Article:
Spot gold rebounded in Singapore overnight on Wednesday from its worst day in 18 months, while bullion's safe-haven appeal seemed to be waning for now with investors returning to riskier assets on hopes of more stimulus for the U.S. economy.

Spot gold gained 0.7 percent to $1,842.45 an ounce by 0011 GMT, rebounding from a 3.6-percent tumble in the previous session, its sharpest one-day drop since February 2010.

U.S. gold dropped 0.8 percent to $1,845.90.

The speculation that the U.S. Federal Reserve may signal more stimulus at Friday's Jackson Hole meeting boosted risk appetite, sending Wall Street up 3 percent and snapping a six-session winning streak in gold.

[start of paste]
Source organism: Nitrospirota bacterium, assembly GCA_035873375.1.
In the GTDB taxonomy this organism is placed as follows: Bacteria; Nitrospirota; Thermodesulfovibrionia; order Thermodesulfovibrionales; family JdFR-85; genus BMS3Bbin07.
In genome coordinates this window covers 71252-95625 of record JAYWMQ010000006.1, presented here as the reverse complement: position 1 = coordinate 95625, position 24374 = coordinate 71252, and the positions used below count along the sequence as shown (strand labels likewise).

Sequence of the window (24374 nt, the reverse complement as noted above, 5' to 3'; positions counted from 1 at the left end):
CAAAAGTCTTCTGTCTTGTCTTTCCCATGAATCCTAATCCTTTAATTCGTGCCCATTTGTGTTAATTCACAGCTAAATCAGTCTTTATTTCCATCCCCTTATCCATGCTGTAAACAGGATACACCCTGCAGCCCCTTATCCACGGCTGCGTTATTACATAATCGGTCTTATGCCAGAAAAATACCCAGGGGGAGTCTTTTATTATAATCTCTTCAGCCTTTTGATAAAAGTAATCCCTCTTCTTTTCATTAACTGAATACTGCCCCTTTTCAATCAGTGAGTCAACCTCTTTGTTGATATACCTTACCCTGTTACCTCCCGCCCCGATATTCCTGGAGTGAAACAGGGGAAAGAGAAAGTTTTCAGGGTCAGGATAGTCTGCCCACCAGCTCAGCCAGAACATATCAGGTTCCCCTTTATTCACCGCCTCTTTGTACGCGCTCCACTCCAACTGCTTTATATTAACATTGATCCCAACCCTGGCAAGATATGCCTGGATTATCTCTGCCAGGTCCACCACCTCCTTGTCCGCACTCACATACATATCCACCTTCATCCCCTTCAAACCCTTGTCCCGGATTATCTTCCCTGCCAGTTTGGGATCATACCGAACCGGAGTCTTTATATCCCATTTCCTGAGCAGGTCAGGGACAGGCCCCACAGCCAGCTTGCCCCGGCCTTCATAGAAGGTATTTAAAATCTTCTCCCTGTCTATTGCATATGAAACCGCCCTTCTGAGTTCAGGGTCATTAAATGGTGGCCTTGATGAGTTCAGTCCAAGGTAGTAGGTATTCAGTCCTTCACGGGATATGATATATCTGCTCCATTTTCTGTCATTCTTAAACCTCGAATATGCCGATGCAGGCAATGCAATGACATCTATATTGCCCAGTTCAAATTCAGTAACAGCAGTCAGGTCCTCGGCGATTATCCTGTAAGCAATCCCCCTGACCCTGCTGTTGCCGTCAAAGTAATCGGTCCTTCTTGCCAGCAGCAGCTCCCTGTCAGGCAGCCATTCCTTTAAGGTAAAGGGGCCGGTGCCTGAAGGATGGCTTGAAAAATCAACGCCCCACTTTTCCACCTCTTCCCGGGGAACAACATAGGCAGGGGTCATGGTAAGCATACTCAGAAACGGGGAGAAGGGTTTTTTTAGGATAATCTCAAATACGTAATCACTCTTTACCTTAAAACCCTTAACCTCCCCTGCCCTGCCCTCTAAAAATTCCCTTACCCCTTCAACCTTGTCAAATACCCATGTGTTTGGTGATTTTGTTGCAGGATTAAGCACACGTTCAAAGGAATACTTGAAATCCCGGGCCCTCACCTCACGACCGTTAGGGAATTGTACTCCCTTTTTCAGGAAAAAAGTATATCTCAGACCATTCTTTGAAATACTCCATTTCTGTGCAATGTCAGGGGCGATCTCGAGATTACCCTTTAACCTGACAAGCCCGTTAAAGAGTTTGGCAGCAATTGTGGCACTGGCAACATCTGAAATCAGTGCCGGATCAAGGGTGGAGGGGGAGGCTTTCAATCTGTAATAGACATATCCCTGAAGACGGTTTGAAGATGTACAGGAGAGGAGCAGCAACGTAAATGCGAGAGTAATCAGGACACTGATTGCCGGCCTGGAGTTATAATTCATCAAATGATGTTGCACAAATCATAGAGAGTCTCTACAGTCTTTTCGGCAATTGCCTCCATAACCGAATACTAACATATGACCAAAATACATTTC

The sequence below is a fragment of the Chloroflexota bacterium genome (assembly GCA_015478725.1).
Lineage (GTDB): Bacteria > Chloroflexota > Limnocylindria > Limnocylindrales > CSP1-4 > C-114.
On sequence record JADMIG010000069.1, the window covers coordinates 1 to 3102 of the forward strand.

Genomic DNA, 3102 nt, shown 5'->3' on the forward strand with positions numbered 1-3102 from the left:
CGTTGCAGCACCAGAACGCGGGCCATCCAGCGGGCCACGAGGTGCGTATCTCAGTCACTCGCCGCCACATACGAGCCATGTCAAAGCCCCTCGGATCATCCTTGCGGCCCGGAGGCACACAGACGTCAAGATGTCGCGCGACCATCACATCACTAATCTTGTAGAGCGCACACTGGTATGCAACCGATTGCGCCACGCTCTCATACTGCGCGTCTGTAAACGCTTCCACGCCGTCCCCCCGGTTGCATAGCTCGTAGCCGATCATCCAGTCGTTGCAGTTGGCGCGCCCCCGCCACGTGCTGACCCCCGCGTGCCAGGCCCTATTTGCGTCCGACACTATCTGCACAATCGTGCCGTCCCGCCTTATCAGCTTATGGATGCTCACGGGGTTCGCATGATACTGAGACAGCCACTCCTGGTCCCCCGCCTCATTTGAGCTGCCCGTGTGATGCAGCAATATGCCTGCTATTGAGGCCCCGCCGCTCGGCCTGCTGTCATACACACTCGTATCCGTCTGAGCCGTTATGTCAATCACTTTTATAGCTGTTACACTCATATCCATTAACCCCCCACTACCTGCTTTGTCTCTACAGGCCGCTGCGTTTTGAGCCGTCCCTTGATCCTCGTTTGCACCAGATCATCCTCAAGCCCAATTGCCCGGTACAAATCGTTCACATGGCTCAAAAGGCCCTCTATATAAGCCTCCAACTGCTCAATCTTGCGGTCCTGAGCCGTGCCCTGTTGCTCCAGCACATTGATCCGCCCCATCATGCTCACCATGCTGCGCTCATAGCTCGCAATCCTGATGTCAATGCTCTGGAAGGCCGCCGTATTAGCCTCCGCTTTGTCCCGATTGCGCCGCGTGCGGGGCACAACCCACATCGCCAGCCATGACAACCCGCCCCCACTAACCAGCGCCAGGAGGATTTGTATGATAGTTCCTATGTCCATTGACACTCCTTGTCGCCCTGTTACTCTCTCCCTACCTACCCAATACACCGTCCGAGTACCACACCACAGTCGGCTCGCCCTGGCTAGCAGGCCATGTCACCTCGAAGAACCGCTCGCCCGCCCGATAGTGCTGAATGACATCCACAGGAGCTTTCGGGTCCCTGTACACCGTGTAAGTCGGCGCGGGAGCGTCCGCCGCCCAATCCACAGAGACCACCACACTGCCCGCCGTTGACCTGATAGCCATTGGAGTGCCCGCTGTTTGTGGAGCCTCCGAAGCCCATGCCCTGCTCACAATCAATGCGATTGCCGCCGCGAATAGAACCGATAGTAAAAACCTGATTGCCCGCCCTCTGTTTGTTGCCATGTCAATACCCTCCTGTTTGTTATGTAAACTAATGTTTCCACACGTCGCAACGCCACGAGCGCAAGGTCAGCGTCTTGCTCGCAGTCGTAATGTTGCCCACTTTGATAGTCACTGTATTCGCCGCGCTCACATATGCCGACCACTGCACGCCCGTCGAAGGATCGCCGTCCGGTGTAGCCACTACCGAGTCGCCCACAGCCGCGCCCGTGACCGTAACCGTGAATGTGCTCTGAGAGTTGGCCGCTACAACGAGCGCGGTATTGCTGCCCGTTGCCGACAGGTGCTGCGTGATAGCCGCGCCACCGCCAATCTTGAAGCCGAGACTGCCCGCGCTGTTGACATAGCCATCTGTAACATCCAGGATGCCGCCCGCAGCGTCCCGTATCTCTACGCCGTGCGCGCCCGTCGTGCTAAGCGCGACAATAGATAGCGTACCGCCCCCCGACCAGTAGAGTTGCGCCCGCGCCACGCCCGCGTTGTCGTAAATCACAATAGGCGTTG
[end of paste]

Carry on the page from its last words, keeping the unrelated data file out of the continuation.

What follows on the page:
Some gold bulls said it is time to take money off the table after the safe-haven rally extended too far too fast in recent weeks.

Holdings in the world's largest gold-backed exchange-traded fund, the SPDR Gold Trust , dropped nearly 2 percent on the day to 1,259.569 tonnes. While iShares Silver Trust reported a 1.4-percent jump in its holdings.

The sharp drop from a record above $1,911 could trigger buying interest in Asian investors, who have been avid buyers along the rapid rally which pushed gold prices up about $400 since the beginning of July.

Moody's Investors Service cut its rating on Japan's government debt by one notch to Aa3 on Wednesday, blaming large budget deficits and a buildup of debt since the 2009 global recession.